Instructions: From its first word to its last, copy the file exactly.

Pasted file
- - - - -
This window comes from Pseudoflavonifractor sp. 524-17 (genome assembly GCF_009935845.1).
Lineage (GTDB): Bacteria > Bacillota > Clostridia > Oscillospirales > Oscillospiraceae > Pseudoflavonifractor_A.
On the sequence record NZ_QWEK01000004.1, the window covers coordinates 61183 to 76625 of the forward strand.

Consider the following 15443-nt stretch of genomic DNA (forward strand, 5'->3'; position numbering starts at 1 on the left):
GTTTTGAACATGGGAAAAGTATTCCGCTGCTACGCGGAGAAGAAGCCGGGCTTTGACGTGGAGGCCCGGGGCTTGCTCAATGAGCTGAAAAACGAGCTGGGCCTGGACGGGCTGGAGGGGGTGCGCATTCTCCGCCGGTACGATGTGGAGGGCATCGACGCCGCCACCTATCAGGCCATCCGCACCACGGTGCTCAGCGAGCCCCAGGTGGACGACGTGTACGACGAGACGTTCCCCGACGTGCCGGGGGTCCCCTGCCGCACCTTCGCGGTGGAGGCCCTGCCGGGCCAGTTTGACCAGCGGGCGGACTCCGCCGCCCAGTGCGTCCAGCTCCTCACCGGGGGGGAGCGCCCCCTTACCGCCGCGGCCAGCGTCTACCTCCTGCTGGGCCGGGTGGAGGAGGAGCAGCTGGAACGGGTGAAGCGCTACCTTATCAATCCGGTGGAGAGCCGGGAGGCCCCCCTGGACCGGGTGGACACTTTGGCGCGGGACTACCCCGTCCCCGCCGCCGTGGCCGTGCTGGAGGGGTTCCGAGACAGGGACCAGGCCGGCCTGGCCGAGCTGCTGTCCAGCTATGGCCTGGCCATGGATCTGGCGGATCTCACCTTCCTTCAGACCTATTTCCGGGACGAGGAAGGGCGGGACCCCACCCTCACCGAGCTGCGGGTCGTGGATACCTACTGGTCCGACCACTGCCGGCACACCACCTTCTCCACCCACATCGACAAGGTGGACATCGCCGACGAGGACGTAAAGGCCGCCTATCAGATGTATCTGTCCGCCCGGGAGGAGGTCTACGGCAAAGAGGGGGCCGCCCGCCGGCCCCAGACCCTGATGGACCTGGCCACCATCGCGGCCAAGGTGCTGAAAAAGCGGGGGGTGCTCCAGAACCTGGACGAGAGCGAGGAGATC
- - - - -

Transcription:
This window comes from Pseudoflavonifractor sp. 524-17 (genome assembly GCF_009935845.1).
Lineage (GTDB): Bacteria > Bacillota > Clostridia > Oscillospirales > Oscillospiraceae > Pseudoflavonifractor_A.
On the sequence record NZ_QWEK01000004.1, the window covers coordinates 61183 to 76625 of the forward strand.

Consider the following 15443-nt stretch of genomic DNA (forward strand, 5'->3'; position numbering starts at 1 on the left):
GTTTTGAACATGGGAAAAGTATTCCGCTGCTACGCGGAGAAGAAGCCGGGCTTTGACGTGGAGGCCCGGGGCTTGCTCAATGAGCTGAAAAACGAGCTGGGCCTGGACGGGCTGGAGGGGGTGCGCATTCTCCGCCGGTACGATGTGGAGGGCATCGACGCCGCCACCTATCAGGCCATCCGCACCACGGTGCTCAGCGAGCCCCAGGTGGACGACGTGTACGACGAGACGTTCCCCGACGTGCCGGGGGTCCCCTGCCGCACCTTCGCGGTGGAGGCCCTGCCGGGCCAGTTTGACCAGCGGGCGGACTCCGCCGCCCAGTGCGTCCAGCTCCTCACCGGGGGGGAGCGCCCCCTTACCGCCGCGGCCAGCGTCTACCTCCTGCTGGGCCGGGTGGAGGAGGAGCAGCTGGAACGGGTGAAGCGCTACCTTATCAATCCGGTGGAGAGCCGGGAGGCCCCCCTGGACCGGGTGGACACTTTGGCGCGGGACTACCCCGTCCCCGCCGCCGTGGCCGTGCTGGAGGGGTTCCGAGACAGGGACCAGGCCGGCCTGGCCGAGCTGCTGTCCAGCTATGGCCTGGCCATGGATCTGGCGGATCTCACCTTCCTTCAGACCTATTTCCGGGACGAGGAAGGGCGGGACCCCACCCTCACCGAGCTGCGGGTCGTGGATACCTACTGGTCCGACCACTGCCGGCACACCACCTTCTCCACCCACATCGACAAGGTGGACATCGCCGACGAGGACGTAAAGGCCGCCTATCAGATGTATCTGTCCGCCCGGGAGGAGGTCTACGGCAAAGAGGGGGCCGCCCGCCGGCCCCAGACCCTGATGGACCTGGCCACCATCGCGGCCAAGGTGCTGAAAAAGCGGGGGGTGCTCCAGAACCTGGACGAGAGCGAGGAGATC